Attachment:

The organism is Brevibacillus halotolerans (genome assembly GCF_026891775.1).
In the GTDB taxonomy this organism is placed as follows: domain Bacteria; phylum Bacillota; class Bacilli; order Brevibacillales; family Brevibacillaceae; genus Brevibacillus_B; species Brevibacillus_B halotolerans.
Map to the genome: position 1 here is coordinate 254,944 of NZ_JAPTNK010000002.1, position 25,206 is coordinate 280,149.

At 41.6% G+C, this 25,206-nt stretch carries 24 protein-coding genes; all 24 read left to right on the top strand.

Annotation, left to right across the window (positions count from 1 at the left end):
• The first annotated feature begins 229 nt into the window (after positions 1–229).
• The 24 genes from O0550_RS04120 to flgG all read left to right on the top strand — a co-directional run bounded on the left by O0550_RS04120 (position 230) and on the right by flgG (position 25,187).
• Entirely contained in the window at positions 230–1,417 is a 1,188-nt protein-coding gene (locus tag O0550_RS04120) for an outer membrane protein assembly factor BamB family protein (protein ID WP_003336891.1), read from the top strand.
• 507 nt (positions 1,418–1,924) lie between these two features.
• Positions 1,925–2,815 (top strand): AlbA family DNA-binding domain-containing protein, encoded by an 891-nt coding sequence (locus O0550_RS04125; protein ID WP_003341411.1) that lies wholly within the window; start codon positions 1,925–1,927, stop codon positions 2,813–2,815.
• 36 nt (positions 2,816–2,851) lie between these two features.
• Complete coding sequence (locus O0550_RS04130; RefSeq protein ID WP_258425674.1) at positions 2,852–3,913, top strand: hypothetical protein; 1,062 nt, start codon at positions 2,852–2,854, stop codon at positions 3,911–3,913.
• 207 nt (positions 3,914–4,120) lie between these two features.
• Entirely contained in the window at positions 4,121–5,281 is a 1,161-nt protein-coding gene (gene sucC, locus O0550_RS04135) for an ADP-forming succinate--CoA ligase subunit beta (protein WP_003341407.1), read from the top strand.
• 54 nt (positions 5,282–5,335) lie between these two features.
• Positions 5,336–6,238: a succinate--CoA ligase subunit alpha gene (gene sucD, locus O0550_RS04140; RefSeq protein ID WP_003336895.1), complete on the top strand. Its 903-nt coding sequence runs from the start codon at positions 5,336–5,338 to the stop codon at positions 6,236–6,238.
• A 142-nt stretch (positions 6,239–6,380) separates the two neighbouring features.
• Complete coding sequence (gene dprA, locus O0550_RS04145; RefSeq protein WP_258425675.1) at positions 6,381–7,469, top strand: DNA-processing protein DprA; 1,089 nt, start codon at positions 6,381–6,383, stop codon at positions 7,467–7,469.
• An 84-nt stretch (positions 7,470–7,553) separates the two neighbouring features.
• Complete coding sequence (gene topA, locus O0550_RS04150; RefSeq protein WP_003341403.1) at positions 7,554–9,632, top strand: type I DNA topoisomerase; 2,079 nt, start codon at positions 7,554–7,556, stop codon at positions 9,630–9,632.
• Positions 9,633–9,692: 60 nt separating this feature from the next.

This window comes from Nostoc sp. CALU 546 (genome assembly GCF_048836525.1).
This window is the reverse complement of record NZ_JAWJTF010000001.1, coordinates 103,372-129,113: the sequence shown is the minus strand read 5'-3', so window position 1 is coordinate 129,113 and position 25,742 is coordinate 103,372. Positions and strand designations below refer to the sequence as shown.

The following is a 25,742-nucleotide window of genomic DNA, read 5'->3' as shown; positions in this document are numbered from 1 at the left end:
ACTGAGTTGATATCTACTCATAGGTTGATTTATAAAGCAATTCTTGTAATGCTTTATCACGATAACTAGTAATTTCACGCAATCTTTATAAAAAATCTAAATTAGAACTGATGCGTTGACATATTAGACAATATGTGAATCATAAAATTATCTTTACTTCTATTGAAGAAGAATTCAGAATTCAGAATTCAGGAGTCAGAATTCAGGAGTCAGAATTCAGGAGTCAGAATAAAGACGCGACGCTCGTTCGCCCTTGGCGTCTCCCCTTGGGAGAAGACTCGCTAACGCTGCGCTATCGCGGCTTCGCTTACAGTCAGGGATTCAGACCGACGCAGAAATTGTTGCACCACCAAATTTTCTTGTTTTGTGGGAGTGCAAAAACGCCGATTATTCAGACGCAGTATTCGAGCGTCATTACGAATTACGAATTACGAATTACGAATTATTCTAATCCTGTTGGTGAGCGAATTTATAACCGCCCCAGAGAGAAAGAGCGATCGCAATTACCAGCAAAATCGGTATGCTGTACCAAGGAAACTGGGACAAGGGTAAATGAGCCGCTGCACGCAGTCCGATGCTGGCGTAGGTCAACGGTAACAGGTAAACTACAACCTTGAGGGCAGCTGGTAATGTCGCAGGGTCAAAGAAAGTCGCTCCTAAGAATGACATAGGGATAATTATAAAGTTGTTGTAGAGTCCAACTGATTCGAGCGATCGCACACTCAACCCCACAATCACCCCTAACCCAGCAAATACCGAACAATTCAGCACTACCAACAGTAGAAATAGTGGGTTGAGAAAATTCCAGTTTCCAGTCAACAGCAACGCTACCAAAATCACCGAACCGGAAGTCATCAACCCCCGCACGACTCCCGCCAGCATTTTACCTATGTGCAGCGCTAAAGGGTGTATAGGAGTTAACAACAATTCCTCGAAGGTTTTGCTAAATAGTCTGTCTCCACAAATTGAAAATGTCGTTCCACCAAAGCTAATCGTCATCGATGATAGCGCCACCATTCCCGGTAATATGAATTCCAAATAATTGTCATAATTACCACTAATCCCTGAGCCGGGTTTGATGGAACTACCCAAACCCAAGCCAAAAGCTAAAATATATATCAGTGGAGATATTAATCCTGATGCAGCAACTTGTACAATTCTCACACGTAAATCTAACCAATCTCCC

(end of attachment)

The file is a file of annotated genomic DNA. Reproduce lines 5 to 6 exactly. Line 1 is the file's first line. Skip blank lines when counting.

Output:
Annotation, left to right across the window (positions count from 1 at the left end):
• The first annotated feature begins 229 nt into the window (after positions 1–229).